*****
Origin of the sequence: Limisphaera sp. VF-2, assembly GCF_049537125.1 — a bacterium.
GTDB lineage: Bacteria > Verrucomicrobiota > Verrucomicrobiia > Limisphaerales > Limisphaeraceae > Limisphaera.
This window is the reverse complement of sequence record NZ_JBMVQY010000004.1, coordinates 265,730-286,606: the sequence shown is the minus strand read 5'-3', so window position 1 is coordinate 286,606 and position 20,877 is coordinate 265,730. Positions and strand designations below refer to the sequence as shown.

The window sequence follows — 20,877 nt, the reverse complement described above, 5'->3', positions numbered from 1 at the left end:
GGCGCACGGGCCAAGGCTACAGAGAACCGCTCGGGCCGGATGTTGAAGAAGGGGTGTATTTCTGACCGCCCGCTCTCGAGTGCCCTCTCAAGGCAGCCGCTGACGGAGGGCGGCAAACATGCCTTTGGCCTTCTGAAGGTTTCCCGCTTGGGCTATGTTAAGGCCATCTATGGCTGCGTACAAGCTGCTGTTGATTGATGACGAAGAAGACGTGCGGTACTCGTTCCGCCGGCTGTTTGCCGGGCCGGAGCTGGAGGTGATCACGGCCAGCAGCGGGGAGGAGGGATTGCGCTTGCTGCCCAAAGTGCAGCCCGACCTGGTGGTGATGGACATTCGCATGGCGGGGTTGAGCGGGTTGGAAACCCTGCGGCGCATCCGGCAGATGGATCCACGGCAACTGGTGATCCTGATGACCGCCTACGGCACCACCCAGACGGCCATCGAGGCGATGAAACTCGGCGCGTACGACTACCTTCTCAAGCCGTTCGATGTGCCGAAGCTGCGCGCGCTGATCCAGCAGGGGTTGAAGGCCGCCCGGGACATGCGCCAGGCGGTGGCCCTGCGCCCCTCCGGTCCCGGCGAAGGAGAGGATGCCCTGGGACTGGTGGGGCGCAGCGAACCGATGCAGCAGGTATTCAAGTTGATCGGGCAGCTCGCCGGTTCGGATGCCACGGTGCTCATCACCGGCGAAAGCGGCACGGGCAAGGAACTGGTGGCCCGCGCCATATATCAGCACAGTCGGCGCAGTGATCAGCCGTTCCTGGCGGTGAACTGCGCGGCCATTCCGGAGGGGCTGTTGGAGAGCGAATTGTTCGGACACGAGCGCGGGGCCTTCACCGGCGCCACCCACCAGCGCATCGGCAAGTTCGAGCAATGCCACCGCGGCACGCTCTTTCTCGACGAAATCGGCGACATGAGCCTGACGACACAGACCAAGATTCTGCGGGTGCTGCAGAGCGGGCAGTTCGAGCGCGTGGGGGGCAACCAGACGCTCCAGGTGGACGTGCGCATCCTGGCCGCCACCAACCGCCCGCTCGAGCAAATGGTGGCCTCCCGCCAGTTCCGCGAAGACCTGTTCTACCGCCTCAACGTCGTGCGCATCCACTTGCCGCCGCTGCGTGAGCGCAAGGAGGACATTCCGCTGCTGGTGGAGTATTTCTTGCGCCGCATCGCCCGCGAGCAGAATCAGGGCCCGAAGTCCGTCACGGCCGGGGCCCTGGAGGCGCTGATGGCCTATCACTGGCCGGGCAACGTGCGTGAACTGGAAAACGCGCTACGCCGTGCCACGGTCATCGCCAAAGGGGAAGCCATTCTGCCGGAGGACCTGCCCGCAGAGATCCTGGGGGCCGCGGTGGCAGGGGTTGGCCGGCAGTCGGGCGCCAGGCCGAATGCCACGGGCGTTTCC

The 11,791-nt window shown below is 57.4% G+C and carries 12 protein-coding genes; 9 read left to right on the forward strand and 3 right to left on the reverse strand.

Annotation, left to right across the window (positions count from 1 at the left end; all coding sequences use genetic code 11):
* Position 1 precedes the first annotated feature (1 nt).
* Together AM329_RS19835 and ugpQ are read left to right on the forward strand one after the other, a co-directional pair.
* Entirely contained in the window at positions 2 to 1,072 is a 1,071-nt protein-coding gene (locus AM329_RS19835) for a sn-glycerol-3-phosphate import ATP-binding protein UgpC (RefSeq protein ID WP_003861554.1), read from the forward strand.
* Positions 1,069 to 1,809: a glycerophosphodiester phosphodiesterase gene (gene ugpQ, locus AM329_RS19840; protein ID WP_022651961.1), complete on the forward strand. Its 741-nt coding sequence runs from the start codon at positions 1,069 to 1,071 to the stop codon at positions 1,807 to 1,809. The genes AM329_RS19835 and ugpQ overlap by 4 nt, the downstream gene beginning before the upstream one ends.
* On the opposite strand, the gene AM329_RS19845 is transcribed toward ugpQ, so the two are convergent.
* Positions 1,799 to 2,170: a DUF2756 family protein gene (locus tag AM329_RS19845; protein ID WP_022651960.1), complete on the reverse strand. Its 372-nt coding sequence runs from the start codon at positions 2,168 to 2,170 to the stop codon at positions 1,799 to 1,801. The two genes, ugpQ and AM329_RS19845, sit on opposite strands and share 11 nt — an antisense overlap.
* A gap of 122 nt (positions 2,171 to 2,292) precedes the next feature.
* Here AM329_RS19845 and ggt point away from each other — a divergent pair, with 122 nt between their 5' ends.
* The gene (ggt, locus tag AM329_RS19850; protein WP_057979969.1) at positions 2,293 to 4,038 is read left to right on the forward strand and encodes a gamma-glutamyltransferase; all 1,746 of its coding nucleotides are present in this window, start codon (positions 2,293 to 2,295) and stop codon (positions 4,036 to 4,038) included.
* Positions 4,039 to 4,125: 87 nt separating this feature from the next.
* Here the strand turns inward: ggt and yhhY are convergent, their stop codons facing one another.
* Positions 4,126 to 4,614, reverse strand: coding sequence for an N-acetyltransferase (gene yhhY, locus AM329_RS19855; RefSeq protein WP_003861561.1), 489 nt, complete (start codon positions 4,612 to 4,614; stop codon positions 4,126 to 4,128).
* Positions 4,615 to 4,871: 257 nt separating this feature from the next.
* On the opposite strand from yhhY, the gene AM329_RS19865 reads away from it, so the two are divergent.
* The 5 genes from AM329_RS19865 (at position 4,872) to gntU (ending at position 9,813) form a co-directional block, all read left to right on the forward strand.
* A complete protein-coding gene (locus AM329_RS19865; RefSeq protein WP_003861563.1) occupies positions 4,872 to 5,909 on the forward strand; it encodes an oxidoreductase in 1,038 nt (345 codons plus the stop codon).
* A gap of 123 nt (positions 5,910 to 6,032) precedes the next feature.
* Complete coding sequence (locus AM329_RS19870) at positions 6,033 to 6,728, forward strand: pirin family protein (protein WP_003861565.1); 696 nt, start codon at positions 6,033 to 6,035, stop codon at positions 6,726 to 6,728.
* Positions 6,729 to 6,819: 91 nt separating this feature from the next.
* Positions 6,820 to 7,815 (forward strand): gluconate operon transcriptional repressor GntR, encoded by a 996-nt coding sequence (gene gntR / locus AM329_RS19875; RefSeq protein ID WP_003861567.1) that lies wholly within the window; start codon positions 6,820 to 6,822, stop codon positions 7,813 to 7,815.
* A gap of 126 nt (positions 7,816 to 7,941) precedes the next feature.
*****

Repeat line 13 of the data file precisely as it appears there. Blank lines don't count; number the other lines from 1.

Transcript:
* Positions 1,799 to 2,170: a DUF2756 family protein gene (locus tag AM329_RS19845; protein ID WP_022651960.1), complete on the reverse strand. Its 372-nt coding sequence runs from the start codon at positions 2,168 to 2,170 to the stop codon at positions 1,799 to 1,801. The two genes, ugpQ and AM329_RS19845, sit on opposite strands and share 11 nt — an antisense overlap.